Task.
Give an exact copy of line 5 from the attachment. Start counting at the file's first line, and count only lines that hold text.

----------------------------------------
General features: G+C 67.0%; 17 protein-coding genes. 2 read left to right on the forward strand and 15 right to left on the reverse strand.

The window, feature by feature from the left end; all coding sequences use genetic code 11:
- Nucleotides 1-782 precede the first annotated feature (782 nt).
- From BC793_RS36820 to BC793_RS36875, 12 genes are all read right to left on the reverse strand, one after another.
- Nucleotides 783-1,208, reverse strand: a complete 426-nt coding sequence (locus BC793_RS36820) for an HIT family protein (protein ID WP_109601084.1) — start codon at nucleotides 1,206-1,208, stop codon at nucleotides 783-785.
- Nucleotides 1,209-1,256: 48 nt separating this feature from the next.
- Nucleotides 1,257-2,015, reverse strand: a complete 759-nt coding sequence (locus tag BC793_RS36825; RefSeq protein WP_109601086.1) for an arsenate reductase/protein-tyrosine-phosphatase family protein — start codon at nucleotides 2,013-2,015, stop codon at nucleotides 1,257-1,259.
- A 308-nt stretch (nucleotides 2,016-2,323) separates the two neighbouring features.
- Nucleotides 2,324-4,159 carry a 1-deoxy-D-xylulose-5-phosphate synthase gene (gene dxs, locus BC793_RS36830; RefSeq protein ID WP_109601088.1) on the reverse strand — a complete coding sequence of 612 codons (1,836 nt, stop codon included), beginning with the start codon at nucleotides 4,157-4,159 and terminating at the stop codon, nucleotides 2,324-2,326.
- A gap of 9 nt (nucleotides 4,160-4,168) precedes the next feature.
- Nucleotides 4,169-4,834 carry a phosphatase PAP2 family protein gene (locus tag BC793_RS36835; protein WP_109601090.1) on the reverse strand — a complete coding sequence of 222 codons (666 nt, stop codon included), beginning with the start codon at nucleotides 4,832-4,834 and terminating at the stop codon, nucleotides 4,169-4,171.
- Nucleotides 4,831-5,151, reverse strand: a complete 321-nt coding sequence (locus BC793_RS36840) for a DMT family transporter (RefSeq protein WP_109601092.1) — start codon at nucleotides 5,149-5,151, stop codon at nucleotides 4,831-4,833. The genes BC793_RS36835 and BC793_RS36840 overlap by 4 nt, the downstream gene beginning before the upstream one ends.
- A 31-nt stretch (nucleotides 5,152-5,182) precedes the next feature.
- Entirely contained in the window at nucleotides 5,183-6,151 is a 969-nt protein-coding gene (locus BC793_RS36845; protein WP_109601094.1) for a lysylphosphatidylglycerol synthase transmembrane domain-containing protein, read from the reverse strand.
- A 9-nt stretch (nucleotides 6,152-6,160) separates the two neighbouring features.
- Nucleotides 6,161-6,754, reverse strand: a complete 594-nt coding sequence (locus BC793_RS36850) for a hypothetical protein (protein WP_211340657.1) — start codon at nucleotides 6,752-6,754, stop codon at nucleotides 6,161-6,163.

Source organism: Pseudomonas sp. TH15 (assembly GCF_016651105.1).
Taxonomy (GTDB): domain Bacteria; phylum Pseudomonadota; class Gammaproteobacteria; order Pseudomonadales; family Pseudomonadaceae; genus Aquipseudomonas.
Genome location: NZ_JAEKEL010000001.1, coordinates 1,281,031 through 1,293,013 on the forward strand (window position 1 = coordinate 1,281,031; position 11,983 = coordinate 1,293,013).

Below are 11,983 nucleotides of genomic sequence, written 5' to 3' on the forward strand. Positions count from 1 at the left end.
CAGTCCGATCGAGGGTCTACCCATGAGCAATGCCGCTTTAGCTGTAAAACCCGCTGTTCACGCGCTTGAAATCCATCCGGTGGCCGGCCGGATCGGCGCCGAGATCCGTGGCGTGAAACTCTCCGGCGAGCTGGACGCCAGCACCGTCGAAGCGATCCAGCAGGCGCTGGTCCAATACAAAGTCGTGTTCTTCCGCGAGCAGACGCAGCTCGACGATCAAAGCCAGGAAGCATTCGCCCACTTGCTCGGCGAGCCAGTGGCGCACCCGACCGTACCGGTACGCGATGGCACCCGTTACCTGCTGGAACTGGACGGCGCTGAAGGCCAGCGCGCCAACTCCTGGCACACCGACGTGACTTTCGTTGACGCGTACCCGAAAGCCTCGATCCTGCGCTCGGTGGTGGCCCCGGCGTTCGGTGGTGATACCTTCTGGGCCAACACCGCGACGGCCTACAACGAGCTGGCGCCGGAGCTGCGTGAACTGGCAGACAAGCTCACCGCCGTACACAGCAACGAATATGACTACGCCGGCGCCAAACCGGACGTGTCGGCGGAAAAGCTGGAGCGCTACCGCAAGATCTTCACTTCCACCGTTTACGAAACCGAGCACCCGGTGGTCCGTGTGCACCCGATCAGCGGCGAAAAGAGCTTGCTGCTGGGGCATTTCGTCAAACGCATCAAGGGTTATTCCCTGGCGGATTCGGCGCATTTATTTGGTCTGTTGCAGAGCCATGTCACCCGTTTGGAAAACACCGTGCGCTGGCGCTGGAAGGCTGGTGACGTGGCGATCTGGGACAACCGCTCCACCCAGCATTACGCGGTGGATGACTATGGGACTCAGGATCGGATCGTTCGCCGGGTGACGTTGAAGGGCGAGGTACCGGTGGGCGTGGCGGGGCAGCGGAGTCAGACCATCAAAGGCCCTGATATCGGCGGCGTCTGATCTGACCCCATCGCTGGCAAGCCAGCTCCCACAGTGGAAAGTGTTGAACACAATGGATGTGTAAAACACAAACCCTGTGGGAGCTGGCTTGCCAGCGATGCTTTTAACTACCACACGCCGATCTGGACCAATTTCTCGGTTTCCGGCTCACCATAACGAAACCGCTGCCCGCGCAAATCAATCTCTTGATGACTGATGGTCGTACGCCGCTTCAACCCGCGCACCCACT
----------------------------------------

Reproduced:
- Nucleotides 783-1,208, reverse strand: a complete 426-nt coding sequence (locus BC793_RS36820) for an HIT family protein (protein ID WP_109601084.1) — start codon at nucleotides 1,206-1,208, stop codon at nucleotides 783-785.